A young woman was being interviewed by a reporter outside a small, solitary shed of a building. Painted on its wall was an image of Steve: a man in his twenties, tall and slightly gawky, wearing glasses, t-shirt and an uncertain smile. A typical informal snapshot of a young guy. I found an English translation of the events I’d been piecing together on a poster later on:

“Nantes’ citizens are refusing to let an injustice be quietly forgotten”

‘Since June 21st, Steve Maia Caniço is missing following a violent police intervention during the night of the “fête de la musique” (music festival), Quai Wilson, in Nantes. Several people were attacked (bludgeoning, LBD 40, tear gas, police dogs), with the reason that the music broadcast schedule would have been exceeded by half an hour. Twelve young people, in panic, fell in the Loire. Since then, Steve Maia Caniço, 24, has not reappeared.

‘If the methods of intervention of the Police Commissioner in charge of operations that night were challenged within the police itself, the Prefect of Loire-Atlantique has shown no empathy towards the victims. The whole political class, local as national, seems walled in silence (with few exceptions). We ask the question to all those responsible: # Where is Steve?’

Stéphane Vigny, Reconstituer. Courtesy Denise Courcoux, 2019

As a form of protest, Où est Steve? is both affecting and sharply effective. Nantes’ citizens are refusing to let an injustice be quietly forgotten. Où est Steve? demands answers and accountability in three short words. It is unmissable and inescapable throughout the city. During my short stay I spotted new posters being taped up by young people, mobilised and united in outrage. Bold, black text on white copier paper, in its most ubiquitous form it is easy and cheap to mass-produce; a democratic protest that anyone can participate in, whether directly affected by the events of 21 June or not. The debris of earlier, unconnected protests by the ‘gilets jaunes’ is a visible reminder of a more widespread discontent with authorities across France, most notably at the city’s McDonald’s. It serves up burgers behind boarded windows, its golden arches smashed and crowned with paint spatter.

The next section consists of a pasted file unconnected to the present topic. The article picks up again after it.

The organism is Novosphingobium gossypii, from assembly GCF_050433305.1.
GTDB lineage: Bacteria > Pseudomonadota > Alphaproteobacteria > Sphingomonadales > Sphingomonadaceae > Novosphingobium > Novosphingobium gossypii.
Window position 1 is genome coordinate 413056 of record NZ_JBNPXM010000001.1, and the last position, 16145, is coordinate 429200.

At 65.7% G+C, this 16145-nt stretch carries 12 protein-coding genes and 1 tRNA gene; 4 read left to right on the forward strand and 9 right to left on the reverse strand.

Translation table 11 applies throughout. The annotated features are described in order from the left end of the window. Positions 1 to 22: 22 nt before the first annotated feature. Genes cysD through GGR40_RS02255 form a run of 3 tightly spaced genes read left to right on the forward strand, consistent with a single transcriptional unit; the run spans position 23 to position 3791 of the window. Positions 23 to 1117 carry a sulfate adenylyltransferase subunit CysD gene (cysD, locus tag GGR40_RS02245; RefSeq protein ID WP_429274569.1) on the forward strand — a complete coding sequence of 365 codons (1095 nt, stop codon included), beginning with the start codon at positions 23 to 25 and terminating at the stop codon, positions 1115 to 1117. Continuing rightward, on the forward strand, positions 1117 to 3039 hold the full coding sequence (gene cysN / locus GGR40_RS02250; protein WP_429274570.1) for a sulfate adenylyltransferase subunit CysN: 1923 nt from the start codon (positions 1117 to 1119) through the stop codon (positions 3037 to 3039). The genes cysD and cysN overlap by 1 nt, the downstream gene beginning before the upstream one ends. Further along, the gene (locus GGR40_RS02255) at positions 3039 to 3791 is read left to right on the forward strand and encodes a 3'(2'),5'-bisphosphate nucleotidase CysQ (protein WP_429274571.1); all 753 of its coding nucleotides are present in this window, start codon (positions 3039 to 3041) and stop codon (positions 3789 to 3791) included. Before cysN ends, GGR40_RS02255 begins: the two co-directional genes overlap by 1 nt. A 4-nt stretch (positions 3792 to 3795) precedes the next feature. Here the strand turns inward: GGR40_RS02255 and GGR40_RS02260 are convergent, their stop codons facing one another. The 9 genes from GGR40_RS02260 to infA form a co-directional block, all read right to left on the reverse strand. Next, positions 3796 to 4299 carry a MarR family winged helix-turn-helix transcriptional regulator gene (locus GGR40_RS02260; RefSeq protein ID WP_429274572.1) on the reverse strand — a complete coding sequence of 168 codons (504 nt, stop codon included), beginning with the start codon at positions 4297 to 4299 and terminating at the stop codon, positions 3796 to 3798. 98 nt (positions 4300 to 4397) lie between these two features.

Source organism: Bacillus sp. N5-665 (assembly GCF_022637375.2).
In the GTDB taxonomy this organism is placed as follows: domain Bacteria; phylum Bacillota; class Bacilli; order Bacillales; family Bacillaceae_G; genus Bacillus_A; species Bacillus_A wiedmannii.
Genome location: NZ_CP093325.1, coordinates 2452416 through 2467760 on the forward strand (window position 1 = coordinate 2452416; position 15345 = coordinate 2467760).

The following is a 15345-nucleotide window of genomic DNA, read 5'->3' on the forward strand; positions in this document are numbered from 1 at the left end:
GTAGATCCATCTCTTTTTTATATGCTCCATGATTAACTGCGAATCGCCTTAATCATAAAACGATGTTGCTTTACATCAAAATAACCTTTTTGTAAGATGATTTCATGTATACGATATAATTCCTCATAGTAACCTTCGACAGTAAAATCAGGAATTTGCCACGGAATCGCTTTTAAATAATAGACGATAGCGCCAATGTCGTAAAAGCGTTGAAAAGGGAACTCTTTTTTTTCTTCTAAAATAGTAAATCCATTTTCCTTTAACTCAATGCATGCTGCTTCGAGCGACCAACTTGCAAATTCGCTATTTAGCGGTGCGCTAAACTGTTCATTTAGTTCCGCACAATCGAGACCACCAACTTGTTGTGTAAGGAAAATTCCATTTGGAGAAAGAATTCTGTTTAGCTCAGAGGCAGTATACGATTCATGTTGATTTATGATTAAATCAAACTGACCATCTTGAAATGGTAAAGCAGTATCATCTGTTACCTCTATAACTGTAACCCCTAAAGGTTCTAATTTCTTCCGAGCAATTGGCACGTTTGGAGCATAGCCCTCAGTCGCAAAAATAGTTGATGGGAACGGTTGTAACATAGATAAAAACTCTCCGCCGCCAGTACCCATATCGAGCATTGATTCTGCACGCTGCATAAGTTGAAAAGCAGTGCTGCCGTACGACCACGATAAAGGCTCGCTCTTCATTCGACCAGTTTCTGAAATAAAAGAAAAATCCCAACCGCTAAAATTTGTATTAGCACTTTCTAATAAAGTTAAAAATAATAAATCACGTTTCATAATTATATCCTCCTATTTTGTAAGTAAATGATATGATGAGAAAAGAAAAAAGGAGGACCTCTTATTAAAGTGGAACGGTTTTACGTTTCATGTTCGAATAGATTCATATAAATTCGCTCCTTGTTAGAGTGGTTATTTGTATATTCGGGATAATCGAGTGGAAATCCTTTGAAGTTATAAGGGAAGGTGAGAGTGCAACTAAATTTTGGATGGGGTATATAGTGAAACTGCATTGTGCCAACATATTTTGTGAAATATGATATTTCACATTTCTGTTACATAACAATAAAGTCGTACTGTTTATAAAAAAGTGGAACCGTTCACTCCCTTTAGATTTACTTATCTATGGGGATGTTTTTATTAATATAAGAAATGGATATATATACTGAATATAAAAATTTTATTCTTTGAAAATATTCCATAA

Où est Steve? merged with the Voyage à Nantes in Place Royale, which hosts an installation by artist Stéphane Vigny. Surrounding the square’s ornate central fountain are hundreds of statues and urns; copies of classical sculptures, of the type often found in suburban gardens. It is an allusion to the fact that Place Royale is itself a replica, having been destroyed during the Second World War and then restored almost identically. Here, more Où est Steve? posters had been fixed to the fronts of many of the statues, converting them into standard-bearers for the cause. A taped-up notice nearby stressed that no artworks had been damaged in this intervention of protest into an artistic intervention of place.

Since my return from Nantes, a body, sadly, has been retrieved from the Loire; it was confirmed, more than five weeks after his disappearance, to be that of Steve Maia Caniço. An official enquiry found no link between the police’s actions and the young man’s death. A subsequent demonstration against police brutality and the perceived cover-up was met with tear gas, but Où est Steve? indicates that the questions surrounding the untimely death of Steve Maia Caniço will not be quashed or fade away in a hurry.

Denise Courcoux

Images from top: Les Machines del ’île; Où est Steve?; Stéphane Vigny, Reconstituer (feature and bottom). All images courtesy Denise Courcoux, 2019

Posted on 30/08/2019 by thedoublenegative